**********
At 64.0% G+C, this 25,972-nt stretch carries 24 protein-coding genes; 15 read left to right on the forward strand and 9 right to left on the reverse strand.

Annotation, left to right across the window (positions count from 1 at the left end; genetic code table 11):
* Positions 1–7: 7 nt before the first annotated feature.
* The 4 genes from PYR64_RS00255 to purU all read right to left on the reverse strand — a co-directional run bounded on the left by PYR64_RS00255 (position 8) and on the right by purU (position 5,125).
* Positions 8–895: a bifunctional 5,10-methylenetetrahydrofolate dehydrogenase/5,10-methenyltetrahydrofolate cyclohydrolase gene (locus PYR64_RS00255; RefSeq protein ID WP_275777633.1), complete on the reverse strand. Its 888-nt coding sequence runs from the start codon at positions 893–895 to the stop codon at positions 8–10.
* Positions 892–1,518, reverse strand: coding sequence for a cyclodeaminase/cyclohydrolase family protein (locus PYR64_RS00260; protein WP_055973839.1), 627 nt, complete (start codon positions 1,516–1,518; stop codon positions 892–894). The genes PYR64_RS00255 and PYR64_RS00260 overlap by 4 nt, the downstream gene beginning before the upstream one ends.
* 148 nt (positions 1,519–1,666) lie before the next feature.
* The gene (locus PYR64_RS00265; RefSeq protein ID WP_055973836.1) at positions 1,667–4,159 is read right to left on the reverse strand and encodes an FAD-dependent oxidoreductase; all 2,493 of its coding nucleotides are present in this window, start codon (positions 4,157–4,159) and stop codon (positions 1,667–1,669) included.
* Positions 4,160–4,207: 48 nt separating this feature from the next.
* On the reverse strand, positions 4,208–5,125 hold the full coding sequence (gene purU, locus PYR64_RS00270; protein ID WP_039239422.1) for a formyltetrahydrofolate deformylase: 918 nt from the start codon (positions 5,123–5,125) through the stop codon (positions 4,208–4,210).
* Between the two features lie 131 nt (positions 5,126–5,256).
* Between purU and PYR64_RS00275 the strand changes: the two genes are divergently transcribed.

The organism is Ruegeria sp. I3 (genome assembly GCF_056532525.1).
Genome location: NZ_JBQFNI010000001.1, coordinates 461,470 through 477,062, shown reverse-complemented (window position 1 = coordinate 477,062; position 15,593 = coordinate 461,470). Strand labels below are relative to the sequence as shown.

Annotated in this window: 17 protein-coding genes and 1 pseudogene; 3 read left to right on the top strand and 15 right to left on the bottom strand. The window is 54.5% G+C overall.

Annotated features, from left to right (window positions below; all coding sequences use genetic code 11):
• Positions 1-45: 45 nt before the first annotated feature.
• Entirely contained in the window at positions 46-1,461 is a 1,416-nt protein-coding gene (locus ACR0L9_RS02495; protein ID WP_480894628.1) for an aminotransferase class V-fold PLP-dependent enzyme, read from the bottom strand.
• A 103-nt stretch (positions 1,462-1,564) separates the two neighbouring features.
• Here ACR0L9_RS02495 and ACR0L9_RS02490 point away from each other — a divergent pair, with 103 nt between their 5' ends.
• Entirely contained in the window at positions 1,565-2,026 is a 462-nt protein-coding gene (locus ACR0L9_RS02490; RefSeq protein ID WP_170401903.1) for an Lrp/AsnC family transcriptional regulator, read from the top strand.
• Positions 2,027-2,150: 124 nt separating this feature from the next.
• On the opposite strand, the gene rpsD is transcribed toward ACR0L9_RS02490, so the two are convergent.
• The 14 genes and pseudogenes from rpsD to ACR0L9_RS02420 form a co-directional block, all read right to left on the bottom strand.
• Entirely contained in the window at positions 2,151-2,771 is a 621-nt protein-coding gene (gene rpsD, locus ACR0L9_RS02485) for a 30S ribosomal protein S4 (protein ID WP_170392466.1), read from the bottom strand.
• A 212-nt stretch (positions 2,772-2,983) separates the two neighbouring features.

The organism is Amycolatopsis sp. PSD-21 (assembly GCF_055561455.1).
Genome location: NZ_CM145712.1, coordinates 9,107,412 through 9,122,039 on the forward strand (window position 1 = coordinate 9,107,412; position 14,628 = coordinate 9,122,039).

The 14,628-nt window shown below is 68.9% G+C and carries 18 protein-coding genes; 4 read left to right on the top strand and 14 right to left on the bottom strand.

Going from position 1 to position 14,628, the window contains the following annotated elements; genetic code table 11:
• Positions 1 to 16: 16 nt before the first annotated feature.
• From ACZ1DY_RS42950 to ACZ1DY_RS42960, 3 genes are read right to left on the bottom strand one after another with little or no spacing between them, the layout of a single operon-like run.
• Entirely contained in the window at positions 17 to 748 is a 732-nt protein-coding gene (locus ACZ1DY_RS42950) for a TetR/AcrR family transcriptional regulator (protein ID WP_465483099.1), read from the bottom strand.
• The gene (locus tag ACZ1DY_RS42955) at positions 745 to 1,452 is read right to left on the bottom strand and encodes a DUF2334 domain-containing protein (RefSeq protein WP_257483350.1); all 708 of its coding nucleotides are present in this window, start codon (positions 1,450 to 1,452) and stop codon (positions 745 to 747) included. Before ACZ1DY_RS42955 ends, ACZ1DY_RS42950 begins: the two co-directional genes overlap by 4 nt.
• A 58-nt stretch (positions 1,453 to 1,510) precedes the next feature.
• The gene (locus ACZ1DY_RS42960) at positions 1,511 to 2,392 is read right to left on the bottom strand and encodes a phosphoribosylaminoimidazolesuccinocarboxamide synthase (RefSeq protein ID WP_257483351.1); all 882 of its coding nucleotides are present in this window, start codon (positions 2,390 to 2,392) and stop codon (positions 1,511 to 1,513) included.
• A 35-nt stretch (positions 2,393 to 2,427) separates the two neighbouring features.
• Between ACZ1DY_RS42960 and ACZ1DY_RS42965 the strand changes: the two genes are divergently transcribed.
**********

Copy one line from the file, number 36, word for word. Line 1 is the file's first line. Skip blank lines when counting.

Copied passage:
• The gene (locus ACZ1DY_RS42960) at positions 1,511 to 2,392 is read right to left on the bottom strand and encodes a phosphoribosylaminoimidazolesuccinocarboxamide synthase (RefSeq protein ID WP_257483351.1); all 882 of its coding nucleotides are present in this window, start codon (positions 2,390 to 2,392) and stop codon (positions 1,511 to 1,513) included.